For me, the trials marked my return to racing since breaking my shoulder in January. Even though I hadn’t raced for the better part of 8 months, the longest period I’ve gone without racing since 2004, I was surprisingly relaxed going into the weekend. Maybe it was that I knew that I had put in a good summer of training, or that I just felt at ease in my old home rink and favourite speed skating facility in the world, the Olympic Oval, or maybe it was the awesome lead up to the weekend I had thanks to my sister letting me use her kitchen to cook exactly what I wanted (she cooked for me a couple times too – Huge thanks goes out to here for being my #1 support crew that week). Im going to go with a combo of all of those things.

By the end of the weekend, I had racked up some up and down results. We did each of the 1500m, 500m and 1000m twice. My 1500m was consistent, I finished 3rd and 2nd, which were good results for me. My 500 and 1000 were also consistent, but not were I wanted to be. I finished 11th in both the first time around and 6th in both the second time around. Obviously I’m looking for more in those two distances.

Normally I’d be mad with those results in the 1000 and 500. But I honestly felt like I raced well. I know that I am capable of great results in both of those distances, its just a matter of being patient. I am definitely on the right track.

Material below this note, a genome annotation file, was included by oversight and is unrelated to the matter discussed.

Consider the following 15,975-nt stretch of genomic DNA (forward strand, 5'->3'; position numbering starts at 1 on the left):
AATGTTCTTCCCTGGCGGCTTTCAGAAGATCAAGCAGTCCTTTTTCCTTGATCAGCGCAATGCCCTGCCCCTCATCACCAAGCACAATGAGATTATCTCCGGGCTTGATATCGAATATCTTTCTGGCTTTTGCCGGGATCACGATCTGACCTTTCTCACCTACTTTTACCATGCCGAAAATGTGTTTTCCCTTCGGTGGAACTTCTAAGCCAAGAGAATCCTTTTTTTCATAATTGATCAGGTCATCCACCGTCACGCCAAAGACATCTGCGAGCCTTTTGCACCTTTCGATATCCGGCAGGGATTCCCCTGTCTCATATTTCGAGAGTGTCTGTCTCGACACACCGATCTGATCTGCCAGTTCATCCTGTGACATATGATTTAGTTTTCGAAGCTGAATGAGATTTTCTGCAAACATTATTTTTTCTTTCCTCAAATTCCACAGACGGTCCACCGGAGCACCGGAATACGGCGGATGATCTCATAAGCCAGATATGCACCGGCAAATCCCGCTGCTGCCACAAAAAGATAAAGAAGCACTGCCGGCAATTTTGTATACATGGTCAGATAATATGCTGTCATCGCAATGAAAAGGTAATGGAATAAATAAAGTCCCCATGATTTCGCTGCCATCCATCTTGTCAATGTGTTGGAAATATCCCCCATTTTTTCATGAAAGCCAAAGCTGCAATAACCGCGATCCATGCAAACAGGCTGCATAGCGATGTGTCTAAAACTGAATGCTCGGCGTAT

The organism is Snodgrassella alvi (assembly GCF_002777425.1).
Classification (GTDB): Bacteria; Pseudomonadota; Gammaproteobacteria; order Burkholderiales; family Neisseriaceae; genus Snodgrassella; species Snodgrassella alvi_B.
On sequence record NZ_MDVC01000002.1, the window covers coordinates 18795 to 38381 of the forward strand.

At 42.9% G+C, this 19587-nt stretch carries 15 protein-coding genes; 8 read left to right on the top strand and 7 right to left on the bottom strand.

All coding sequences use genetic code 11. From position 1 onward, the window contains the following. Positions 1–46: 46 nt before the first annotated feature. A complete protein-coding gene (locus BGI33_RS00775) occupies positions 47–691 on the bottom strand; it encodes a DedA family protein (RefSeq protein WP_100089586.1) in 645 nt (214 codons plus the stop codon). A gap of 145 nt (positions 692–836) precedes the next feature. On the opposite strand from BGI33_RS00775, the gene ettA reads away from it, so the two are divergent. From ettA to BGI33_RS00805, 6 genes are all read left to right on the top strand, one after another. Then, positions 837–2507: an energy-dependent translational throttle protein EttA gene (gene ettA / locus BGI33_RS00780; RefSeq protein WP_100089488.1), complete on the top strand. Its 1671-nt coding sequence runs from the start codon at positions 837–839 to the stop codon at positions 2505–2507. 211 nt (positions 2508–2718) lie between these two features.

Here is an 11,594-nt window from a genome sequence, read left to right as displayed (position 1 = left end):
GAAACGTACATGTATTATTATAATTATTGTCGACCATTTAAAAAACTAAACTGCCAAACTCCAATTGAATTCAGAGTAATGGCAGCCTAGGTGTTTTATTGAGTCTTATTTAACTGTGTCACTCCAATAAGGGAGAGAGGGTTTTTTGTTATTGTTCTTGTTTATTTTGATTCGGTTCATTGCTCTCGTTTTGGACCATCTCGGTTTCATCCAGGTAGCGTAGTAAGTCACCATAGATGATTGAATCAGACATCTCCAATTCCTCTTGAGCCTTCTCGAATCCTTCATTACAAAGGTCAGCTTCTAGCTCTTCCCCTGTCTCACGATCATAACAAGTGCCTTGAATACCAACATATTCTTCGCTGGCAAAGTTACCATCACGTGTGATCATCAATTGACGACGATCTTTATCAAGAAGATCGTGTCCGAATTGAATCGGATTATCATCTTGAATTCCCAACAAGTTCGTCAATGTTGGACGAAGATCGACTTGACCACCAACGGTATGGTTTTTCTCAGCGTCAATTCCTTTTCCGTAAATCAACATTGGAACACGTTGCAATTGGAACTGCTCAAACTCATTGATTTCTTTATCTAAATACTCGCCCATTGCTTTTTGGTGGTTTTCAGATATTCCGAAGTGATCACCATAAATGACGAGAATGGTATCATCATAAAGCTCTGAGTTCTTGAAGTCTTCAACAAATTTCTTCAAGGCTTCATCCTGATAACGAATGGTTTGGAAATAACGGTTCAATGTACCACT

The good news was that after all that, my overall result was good enough to qualify me for the World Cup team for the first 4 World cups this season. I finished 4th overall. Our team for the men will consist of Charles Hamelin, Olivier Jean, Francois Hamelin, myself, Liam Mcfarlane and one more person to be named by the High Performance Committee as a discretionary choice.

Photo credit – Tracy Hillis

Photo credit – Tracy Hillis

Following trials, I had planned to take a couple of days off and head out to the mountains for a couple days of camping and hiking in the backcountry with my good buddy Reid. We were super lucky to have perfect, perfect september weather for the three days. I absolutely love spending time in the mountains and of course, living in Montreal, I get out way less often than I wish I could, so it was great to get out and enjoy some time away from skating.

Life is tough – Hanging out on an unnamed peak after scrambling up

Smooooke on the waaater. Literally. This is smoke from our campfire.

Ladies, this man is single

Before I wrap it up, I should mention that my blog is now featured on sportcafe.ca alongside the blogs of many other awesome Canadian amateur athletes. Check SportCafe out, they are the leading resource for news and updates from your Canadian Olympic athletes!